I have been listening to the radio more than usual this past week and the one thing that really struck me, was the lack of teasing used by presenters.
The Good old Hook and Tease was fairly absent.
I wondered why would this be?
The Hook and Tease is one of the basic methods of getting your listener to hang on for those extra fifteen minutes. Those fifteen minutes that could swing you past the next quarter hour and up your ratings.
So, where was our good old friend gone?
Why was it not being used?
It’s so easy and so effective, it seemed a real shame.
So here – for the goodness of us all (!) is the refreshers guide to the Hook and Tease.
Think of it as a Users Guide, if you like.

Let’s take it that you have never heard of the Hook and Tease before.
“What is it” (you ask)?

Well (glad you asked), the Hook and Tease is a method used by on air presenters to encourage their listeners to stay listening for at least an extra fifteen minutes.
Sounds great doesn’t it.
Next question is, “How do they manage to do this”?
They do this by prepping their show ahead of time naturally, and finding pieces of information or obscure talk topics or music references that they can then take on air with them and use to the max (clever aren’t they)?

Here is an example of a Hook and Tease:
“On the way in the next fifteen minutes an American Superstar who really wants to be an English Duchess”.
OK, it may not be the greatest Hook and Tease you have ever come across, but you get the idea. Let’s face it, it’s better than none at all.
What you have now done is placed the seed of curiosity in your listener’s brain. They just may hang on for those fifteen minutes to find out who you are talking about. They may tune out for a bit and come back to you within fifteen minutes to satisfy that same curiosity.
The fact is, they now have a reason to stay with you.
They now have a vested interest in your show.
If, however, instead of the Hook and Tease, you decide to say:
“Madonna is on the way”, then you have not given them any reason to hang on.
It’s no fun.
Madonna’s on the way. Big deal. So what. I might not even like Madonna.
Give your listener something to play with and the chances are they will respond by hanging on with you for that little bit longer.
Just think of the endless possibilities here. You can use our friend the Hook and Tease in any way you see fit. Hook music, hook talk, hook an event. It’s such a basic skill and yet we don’t seem to be using it so much anymore.
Watch any TV channel these days and they are Hooking and Teasing all the time.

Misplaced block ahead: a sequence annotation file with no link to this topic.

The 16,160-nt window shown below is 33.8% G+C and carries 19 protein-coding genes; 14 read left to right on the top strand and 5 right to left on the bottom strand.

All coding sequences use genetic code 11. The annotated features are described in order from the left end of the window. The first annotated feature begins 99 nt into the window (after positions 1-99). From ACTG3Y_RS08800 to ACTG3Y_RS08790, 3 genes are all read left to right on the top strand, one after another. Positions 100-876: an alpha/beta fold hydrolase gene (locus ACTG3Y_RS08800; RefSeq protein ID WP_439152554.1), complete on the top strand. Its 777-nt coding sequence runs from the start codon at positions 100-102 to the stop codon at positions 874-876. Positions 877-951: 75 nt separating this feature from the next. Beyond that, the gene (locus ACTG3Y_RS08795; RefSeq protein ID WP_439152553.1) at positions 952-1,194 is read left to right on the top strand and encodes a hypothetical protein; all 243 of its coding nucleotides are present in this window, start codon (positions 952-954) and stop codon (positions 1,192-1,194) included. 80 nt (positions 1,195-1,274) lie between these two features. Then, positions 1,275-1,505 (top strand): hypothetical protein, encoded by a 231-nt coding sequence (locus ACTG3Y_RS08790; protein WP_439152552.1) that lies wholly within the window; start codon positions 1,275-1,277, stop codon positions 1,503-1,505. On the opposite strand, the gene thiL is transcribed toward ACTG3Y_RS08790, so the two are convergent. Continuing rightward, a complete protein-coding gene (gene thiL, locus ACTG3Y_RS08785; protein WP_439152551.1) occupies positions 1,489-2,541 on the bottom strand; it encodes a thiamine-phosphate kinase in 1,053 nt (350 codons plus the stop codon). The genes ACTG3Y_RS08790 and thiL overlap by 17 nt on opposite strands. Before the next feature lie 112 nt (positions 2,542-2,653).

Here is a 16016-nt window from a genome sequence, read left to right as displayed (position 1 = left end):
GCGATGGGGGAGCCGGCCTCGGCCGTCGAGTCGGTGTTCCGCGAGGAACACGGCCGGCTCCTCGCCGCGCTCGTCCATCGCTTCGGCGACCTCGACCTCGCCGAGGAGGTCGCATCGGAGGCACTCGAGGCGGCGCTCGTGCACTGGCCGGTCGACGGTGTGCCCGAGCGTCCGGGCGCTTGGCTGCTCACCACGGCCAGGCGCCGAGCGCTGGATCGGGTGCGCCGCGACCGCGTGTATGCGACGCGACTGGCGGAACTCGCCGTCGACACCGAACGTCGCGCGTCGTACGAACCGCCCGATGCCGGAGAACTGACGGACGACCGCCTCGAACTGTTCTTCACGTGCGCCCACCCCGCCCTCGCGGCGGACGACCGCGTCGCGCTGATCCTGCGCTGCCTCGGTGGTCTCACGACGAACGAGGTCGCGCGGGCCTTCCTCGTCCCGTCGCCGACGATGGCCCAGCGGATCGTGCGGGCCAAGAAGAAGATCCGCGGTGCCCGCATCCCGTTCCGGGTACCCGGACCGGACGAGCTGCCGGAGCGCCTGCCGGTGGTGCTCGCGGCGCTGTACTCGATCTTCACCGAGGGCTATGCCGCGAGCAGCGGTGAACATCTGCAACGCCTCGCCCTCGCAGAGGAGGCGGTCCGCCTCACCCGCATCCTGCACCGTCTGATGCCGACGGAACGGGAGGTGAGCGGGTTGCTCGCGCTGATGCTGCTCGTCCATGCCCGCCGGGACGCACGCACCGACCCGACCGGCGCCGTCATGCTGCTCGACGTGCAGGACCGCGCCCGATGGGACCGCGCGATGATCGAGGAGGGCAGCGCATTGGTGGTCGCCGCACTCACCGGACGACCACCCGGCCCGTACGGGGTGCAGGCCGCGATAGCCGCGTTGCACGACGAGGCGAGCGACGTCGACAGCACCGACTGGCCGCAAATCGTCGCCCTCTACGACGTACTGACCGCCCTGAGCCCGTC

Sky News, for example, will never go into an ad break without telling you what’s coming up and teasing you with some details (but not all).
Watch a TV movie and you can bet they have a way of getting you through the ad break. A lot of the time it takes the form of a question with the answer given once the break is over.
That’s Hooking. That’s Teasing.
TV uses it. Radio invented it!

The reason Hook and Tease works so well is (as always) down to human nature. It’s called  ‘Tension and Release’.
By asking the question or giving the listener something to ponder you have just created the tension.
Now it’s fun for the listener while they seek release.
That release comes in the form of the answer.
Watch anybody try to answer a question that puzzles them. They squirm, they make faces, the grimace, they scowl, they laugh too. They’re really enjoying the process.
Then when the answer comes to them, they smile and laugh even more and look relieved.
That’s Tension and Release in action.
That’s what you can achieve with a great Hook and Tease.

Warning!!
Know when to stop.
Saying something like “On the way in the next hour……..”, will not do it.
I can’t think of too many listeners who will wait that long. Don’t push it!
Fifteen minutes should be the goal here. I will gladly hang around with you on the radio for an extra fifteen minutes if I am sure it will be worth my while.

There is a saying : “Patience when teased is often transformed into rage”.
Don’t bring out the rage in your listener by making them wait too long.
They won’t thank you for it!

Brian Mc Coll
B Mac Media

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